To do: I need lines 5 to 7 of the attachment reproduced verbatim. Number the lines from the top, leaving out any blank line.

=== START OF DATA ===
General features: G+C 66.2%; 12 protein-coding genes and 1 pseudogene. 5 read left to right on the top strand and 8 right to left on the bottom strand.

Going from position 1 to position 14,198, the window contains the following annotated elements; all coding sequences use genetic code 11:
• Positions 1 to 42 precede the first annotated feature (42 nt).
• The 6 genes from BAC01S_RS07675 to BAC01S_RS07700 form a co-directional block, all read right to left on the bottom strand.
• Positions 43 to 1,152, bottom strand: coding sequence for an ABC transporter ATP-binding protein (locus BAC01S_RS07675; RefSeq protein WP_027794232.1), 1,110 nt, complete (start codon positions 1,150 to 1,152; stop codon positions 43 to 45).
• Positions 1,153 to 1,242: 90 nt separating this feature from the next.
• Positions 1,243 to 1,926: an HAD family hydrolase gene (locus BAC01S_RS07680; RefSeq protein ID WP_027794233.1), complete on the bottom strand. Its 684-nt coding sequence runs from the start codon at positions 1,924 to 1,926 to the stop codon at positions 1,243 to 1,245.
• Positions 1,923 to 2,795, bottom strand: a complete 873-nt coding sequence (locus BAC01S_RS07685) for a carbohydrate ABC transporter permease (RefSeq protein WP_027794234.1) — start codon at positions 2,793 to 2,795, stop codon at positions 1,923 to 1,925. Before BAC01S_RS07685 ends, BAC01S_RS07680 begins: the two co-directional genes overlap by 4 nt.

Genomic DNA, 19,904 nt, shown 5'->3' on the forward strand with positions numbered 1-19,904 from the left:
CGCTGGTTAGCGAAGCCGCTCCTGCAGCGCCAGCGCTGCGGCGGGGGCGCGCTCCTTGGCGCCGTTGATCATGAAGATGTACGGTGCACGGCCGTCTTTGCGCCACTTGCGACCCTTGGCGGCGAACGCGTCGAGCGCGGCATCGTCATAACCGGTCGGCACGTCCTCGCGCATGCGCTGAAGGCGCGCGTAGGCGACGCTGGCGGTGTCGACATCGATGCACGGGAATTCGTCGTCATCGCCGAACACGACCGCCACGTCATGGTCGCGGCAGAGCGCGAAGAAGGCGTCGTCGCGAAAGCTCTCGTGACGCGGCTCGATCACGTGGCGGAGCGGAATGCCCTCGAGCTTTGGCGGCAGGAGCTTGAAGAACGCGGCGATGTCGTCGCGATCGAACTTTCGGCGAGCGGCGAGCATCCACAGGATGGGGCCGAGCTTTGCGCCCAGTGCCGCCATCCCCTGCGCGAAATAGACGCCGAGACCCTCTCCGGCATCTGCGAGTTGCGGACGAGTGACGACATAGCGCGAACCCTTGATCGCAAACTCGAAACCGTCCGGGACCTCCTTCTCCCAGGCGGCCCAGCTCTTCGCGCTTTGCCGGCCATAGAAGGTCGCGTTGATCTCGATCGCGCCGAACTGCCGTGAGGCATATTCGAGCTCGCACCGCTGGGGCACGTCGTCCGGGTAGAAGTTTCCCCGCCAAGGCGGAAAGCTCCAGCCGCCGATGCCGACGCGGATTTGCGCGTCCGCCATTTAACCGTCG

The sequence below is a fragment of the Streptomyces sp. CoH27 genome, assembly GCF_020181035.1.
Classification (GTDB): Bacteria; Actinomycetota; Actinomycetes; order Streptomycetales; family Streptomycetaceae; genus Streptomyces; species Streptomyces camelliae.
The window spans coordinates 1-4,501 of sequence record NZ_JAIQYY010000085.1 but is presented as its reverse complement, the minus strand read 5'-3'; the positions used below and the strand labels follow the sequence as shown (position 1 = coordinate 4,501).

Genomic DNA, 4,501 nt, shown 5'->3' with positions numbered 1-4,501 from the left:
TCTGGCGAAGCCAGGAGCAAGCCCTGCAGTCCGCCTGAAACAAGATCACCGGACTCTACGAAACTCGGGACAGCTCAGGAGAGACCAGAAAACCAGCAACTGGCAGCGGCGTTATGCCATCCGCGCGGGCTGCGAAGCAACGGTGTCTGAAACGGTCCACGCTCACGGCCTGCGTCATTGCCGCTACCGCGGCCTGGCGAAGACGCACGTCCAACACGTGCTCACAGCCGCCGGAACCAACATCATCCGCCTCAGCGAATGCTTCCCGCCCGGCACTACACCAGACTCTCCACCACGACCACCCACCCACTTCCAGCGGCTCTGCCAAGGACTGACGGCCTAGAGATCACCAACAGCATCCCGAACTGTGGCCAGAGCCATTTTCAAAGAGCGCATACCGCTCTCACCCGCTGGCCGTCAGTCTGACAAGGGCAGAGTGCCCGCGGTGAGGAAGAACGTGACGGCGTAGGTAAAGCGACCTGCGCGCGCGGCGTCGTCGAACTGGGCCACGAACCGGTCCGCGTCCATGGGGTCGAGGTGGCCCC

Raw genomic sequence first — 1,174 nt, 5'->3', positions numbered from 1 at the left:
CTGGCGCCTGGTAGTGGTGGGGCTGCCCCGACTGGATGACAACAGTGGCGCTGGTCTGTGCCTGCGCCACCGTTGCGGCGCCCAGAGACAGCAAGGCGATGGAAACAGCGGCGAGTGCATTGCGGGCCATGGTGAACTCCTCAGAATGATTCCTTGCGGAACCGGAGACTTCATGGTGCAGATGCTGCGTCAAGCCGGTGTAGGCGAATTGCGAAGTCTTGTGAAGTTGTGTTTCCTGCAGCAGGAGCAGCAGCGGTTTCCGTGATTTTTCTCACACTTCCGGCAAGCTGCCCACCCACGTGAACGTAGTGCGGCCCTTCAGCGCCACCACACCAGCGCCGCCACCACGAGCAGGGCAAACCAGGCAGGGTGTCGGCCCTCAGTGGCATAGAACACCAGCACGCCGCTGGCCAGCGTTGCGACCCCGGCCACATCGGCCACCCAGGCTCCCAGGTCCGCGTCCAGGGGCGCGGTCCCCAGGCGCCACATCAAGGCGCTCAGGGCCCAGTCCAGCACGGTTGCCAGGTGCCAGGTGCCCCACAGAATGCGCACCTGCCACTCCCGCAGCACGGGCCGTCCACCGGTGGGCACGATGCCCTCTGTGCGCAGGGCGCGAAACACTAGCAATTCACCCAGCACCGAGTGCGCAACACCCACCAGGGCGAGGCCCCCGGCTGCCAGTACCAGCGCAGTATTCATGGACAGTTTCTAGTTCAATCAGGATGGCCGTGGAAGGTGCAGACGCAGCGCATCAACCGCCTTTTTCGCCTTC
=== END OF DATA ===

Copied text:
• Positions 43 to 1,152, bottom strand: coding sequence for an ABC transporter ATP-binding protein (locus BAC01S_RS07675; RefSeq protein WP_027794232.1), 1,110 nt, complete (start codon positions 1,150 to 1,152; stop codon positions 43 to 45).
• Positions 1,153 to 1,242: 90 nt separating this feature from the next.
• Positions 1,243 to 1,926: an HAD family hydrolase gene (locus BAC01S_RS07680; RefSeq protein ID WP_027794233.1), complete on the bottom strand. Its 684-nt coding sequence runs from the start codon at positions 1,924 to 1,926 to the stop codon at positions 1,243 to 1,245.